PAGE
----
Martin,

*>Cantenary Curve Effect*

*><http://www.spaceagecontrol.com/calccabl.htm> *

Looks like what I am looking for, Thanks.

Spread-sheet time.

Curbie

Mike,

*> I can't help you with the math, but you might ask on sci.physics.*

Thanks, I give it a try.

Curbie

Curbie wrote:

*> *

*> Any idea on terms for keywords I should use to search for the math?*

*> *

*> Thanks,*

*> *

*> Curbie*

*> *

Try "Triangle of forces"

Tim

Curbie wrote:

*> Jim,*

*> *

*>> Here's a commercial one. Click on the Tension Meter (long URL):*

*>> http://www.dillon-force.com/ *

*> Thanks, they have a large image of their device showing mechanical*

*> details here:*

*>*

*
http://www.dillon-force.com/components/com_virtuemart/shop_image/product/abdb983a1fa6ad01da4c05c327dcb7d5.jpg *
*> *

*> The device seems to use the same principles (math) for cables that the*

*> device I posted uses for wire, and I'm still interested in the math*

*> behind it.*

*> *

*> Any idea on terms for keywords I should use to search for the math?*

*> *

*> Thanks,*

*> *

*> Curbie*

*> *

Well the 'math' goes along these lines (pun intended:-).

Looking at the straight line where the wire is originally and the wire

position after it's deflected, and draw a line perpendicular from the

mid-point over to the original line of the wire. We have a right

triangle with one leg's length 1/2 inch and the other leg's length 20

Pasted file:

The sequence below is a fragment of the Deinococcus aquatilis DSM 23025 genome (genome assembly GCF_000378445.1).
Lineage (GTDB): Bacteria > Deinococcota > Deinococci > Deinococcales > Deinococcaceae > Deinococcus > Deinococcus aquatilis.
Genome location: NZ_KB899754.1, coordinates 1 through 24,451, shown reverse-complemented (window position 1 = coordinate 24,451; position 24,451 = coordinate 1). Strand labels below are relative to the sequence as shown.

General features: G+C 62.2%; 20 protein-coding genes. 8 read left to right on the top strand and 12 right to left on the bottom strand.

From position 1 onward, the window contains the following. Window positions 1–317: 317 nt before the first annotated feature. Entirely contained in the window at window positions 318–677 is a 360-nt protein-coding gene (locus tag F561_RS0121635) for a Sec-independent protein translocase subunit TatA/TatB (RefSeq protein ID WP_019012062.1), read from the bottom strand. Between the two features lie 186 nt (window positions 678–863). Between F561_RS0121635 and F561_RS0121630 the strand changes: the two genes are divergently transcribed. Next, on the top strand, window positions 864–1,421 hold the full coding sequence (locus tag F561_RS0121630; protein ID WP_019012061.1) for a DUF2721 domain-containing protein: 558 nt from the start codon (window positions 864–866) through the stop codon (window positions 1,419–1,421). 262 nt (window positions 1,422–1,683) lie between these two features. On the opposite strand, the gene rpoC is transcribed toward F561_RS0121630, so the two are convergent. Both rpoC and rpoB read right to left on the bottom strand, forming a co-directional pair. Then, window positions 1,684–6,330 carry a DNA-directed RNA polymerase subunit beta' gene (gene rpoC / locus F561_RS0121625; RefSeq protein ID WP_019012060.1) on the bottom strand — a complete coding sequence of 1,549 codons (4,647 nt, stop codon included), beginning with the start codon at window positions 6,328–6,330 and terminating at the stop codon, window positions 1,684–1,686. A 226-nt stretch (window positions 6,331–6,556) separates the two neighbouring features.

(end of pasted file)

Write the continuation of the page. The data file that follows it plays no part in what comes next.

inches and the hypotenuse is the wire. With such a long narrow

triangle, we can approximate the length of the hypotenuse as also being

20 inches. And the sin of that narrow angle is the opposite over

hypotenuse so we have (0.5)/20 = 1/40.

The tension in the wire is pulling at a very shallow angle, trying to

straighten out. So the sideways force created by the tension in the

wire is X*sin(angle) = X/40.

Looking at the whole thing you can see that it is symmetrical and there

is a second triangle formed on the other side of the point where the

scale attaches. The tension in *that* segment of wire is also 'X' and

it also is creating a side force of X/40.

So these two sections of wire are creating a side force of X/40 + X/40

or X/20. And that side force is exactly countered by the pull on the scale.

So working it the other way around, the pull on the scale times 20

equals the tension in the wire.

daestrom

*> ...So the sideways force created by the tension in the*

*> wire is X*sin(angle) = X/40....*

*> daestrom*

Nice, simple explanation. I couldn't figure out how to make vector

force resolution intuitively obvious.

jsw

>Cantenary Curve Effect><http://www.spaceagecontrol.com/calccabl.htm>